"After the Lord's resurrection (which, of course, was of His true body, because He was raised the same as He had died and been buried), what else was effected by the forty days' delay than the cleansing of our faith's purity from all darkness? For to that end He talked with His disciples, and dwelt and ate with them, He allowed Himself to be handled with diligent and curious touch by those who were affected by doubt. He entered when the doors were shut upon the Apostles, and by His breathing upon them gave them the Holy Spirit (Jn 20:22), and bestowing on them the light of understanding, opened the secrets of the Holy Scriptures (Lk 24:27). So again He showed the wound in His side, the marks of the nails, and all the signs of His quite recent suffering, saying, 'See my hands and my feet, that it is I myself. Touch me, and see. For a spirit does not have flesh and bones as you see that I have' (Lk 24:39); in order that the properties of His divine and human nature might be acknowledged to remain still inseparable: and that we might know the Word not to be different from the flesh, in such a sense as also to confess that the one Son of God is both the Word and flesh.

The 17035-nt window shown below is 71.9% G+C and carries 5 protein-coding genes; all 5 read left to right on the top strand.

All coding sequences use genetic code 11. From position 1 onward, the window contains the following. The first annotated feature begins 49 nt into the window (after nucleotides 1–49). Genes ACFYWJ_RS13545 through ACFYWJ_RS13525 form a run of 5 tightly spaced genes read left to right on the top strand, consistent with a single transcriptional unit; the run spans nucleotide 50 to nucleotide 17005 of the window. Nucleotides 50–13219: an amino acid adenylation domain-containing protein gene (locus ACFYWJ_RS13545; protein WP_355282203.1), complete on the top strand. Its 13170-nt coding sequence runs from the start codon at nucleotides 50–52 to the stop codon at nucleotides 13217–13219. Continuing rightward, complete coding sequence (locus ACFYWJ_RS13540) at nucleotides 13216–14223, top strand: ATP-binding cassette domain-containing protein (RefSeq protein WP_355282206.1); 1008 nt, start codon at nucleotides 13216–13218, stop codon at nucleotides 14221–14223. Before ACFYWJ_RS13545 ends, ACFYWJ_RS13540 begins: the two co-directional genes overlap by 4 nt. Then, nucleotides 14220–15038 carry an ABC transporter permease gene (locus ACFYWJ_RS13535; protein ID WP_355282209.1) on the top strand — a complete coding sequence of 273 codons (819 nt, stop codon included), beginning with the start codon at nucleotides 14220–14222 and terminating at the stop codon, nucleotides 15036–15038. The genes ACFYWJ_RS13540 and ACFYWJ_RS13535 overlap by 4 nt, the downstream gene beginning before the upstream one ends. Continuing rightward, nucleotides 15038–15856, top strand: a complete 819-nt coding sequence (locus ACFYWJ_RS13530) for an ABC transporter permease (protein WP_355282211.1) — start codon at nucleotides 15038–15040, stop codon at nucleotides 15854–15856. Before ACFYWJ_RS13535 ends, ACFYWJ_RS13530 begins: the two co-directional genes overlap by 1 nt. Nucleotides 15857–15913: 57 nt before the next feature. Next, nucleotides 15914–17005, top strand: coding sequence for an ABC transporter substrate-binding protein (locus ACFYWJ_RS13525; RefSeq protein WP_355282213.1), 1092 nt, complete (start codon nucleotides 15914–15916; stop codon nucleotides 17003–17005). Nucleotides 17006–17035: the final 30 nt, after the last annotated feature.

"Of this mystery of the faith your opponent Eutyches must be reckoned to have but little sense. The truth is that being in darkness about the nature of Christ's body, he must also be fooled by the same blindness in the matter of His sufferings. For if he does not think the cross of the Lord fictitious, and does not doubt that the punishment He underwent to save the world is likewise true, let him acknowledge the flesh of Him whose death he already believes: and let him not disbelieve Him to be a man with a body like ours, since he acknowledges Him to have been able to suffer. The denial of His true flesh is also the denial of His bodily suffering. If therefore he receives the Christian faith, and does not turn away his ears from the preaching of the Gospel, let him see what was the nature that hung pierced with nails on the wooden cross, and, when the side of the Crucified was opened by the soldier's spear, let him understand whence it was that blood and water flowed, that the Church of God might be watered from the font and from the cup."

Leo the Great, Tome, 5
 
Prayer

Lord Jesus Christ, through Your shameful death on the cross You embraced the guilt of our sin and atoned for our iniquities. Forgive Your servants. Assure us that You have cleansed us of our guilt and taken away our shame that we may rejoice in the freedom of sins forgiven and in Your everlasting peace; even as You live and reign with the Father and the Holy Spirit, one God, now and forever. Amen.

 

For those who have confirmed their faith in Christ, that they would confess Him before men

 

For President Matthew Harrison of the LCMS, that the Lord Jesus would bless and keep him

 

For Luke George, that the good Shepherd would continue to watch over His little sheep

Art: GRÜNEWALD, Matthias Resurrection (1515)